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Spruce Spider Mite

September 12, 2001

As temperatures decline over the state, spruce spider mite starts its second cycle of activity. Spruce spider mite, Oligonychus ununguis, is a cool-season mite, in contrast to two-spotted spider mite, Tetranychus urticae, a warm-season mite. Spruce spider mite feeds mainly on conifers such as arborvitae, Douglas fir, hemlock, juniper, spruce, and some pines. They use their piercing–sucking mouthparts to remove plant fluids and chlorophyll (green pigment). Injured foliage generally appears bronze to brownish.

Adult mites are oval-shaped and about 1/60 inch long. They are black or tan, whereas the nymphs are light gray-green in color. The round, brown eggs are laid under bud scales or in the axils of needles. Female mites lay the overwintering eggs on plants from September through November. These eggs hatch into nymphs during spring. Spruce spider mite has two major periods of activity: The first is from April through mid-May, although they are usually present into June in northern Illinois; the second is from late September through mid-October. It generally takes spruce spider mite 3 to 6 days to go from egg to nymph. All motile or active stages feed mainly on needles, preferring older ones. There can be three generations per year in parts of Illinois.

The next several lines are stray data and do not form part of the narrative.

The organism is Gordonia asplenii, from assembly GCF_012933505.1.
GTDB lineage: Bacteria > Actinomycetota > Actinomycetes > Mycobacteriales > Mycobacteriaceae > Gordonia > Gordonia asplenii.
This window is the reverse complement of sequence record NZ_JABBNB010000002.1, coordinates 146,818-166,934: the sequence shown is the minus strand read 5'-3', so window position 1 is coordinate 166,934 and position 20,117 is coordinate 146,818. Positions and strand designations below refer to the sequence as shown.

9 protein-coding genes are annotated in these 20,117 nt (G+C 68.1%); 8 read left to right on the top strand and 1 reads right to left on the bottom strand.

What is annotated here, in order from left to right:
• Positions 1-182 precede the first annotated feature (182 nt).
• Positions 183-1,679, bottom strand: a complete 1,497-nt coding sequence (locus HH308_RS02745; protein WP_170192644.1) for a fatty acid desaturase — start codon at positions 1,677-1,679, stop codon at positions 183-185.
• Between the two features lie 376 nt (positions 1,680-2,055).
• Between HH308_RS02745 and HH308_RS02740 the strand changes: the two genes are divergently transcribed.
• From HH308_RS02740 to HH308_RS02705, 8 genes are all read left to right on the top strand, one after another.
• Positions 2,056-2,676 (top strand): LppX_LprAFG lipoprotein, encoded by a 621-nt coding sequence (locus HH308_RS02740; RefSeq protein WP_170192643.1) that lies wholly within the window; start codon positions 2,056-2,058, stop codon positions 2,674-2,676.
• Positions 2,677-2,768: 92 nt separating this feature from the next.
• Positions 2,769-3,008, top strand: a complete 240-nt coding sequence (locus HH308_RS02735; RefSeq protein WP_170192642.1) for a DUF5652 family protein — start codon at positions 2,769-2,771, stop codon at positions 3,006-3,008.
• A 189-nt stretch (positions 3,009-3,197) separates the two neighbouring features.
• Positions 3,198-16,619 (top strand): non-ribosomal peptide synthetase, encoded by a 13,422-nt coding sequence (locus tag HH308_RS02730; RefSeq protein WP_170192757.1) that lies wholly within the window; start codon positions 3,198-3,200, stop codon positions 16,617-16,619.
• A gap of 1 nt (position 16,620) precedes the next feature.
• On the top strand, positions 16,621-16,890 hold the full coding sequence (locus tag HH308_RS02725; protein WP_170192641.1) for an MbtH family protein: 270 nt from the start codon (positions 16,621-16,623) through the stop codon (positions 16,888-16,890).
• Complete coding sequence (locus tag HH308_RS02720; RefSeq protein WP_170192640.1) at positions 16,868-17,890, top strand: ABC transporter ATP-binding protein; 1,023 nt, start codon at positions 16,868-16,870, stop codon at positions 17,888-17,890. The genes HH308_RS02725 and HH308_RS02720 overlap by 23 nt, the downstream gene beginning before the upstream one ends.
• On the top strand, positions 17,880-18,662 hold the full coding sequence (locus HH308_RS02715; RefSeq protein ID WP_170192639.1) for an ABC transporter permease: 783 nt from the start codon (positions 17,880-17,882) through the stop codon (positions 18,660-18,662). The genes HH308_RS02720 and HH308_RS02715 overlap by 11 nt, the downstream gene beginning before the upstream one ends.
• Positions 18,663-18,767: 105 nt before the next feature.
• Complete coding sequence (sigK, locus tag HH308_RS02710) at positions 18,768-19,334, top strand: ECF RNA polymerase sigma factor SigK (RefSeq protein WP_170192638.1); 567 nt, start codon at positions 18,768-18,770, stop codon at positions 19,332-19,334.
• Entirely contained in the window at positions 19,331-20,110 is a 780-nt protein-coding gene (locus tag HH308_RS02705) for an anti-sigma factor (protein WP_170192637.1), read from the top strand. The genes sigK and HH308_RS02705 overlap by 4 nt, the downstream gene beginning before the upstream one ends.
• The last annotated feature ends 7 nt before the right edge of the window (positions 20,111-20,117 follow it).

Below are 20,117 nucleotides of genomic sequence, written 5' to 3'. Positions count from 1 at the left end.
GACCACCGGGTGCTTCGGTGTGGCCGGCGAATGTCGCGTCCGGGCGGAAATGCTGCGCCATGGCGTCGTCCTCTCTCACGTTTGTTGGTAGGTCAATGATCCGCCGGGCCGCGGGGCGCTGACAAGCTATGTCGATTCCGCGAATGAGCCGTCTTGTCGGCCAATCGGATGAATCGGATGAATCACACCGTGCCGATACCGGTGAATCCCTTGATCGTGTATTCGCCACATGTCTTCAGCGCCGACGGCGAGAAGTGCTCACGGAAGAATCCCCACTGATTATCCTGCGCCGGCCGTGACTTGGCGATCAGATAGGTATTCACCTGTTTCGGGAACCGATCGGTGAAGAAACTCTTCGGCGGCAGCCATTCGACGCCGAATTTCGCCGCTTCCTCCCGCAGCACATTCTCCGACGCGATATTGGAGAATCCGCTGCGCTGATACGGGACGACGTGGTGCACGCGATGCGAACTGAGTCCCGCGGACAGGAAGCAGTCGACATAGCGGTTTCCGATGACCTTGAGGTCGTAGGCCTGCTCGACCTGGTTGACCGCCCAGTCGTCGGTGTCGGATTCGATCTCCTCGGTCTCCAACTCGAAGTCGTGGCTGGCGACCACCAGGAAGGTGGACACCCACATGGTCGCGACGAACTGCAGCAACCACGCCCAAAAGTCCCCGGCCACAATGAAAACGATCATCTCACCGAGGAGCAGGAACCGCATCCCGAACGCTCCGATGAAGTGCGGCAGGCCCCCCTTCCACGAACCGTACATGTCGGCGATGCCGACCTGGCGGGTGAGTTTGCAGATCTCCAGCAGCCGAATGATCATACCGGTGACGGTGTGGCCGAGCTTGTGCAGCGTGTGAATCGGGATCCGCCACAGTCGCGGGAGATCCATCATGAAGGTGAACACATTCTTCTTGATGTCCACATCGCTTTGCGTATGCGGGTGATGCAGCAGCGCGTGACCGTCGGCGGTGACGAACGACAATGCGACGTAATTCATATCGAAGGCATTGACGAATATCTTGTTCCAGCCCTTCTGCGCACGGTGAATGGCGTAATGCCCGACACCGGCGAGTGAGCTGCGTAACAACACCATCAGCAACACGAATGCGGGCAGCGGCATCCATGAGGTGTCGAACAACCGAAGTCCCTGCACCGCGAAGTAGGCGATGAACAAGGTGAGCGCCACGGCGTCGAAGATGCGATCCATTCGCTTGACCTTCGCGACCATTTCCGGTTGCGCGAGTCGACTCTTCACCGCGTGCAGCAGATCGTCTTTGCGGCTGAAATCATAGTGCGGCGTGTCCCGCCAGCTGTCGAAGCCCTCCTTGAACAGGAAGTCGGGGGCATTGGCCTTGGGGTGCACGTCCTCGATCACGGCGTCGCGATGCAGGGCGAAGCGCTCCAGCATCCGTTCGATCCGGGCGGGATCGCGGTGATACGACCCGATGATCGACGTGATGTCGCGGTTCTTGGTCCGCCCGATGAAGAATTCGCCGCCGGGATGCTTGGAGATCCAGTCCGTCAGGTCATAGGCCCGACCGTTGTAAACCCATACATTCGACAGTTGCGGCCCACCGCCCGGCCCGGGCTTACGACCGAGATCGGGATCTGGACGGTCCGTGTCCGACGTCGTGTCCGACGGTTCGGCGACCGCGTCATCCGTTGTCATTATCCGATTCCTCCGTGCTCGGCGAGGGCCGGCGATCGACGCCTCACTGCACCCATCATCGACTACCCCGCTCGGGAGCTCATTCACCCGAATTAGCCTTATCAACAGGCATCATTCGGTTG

Spruce spider mite presence can be verified by knocking them off branches onto a white sheet of paper, where they are easily seen. They produce a green streak when crushed, whereas red streaks indicate predatory mites.

Managing spruce spider mite involves proper cultural practices (such as watering, fertility, and mulching) to minimize stress, and using pest-control materials. Pest-control materials that may be used to manage spruce spider mite include bifenthrin (Talstar), dicofol (Kelthane), dimethoate (Cygon), hexythiazox (Hexygon), summer oil, or insecticidal soap. Because these materials work only by contact activity, it is important to get thorough coverage. Hexygon is an ovicide/miticide with primary activity on mite eggs. Improper use of any of these materials can lead to mite outbreaks because most of these pest-control materials may kill the mite’s natural enemies. If feasible, use a hard stream of water to remove mites from plants, as this approach is less harmful to natural enemies. Be careful when using summer oils on blue-needled conifers, as they may cause discoloration.

Author: Raymond A. Cloyd


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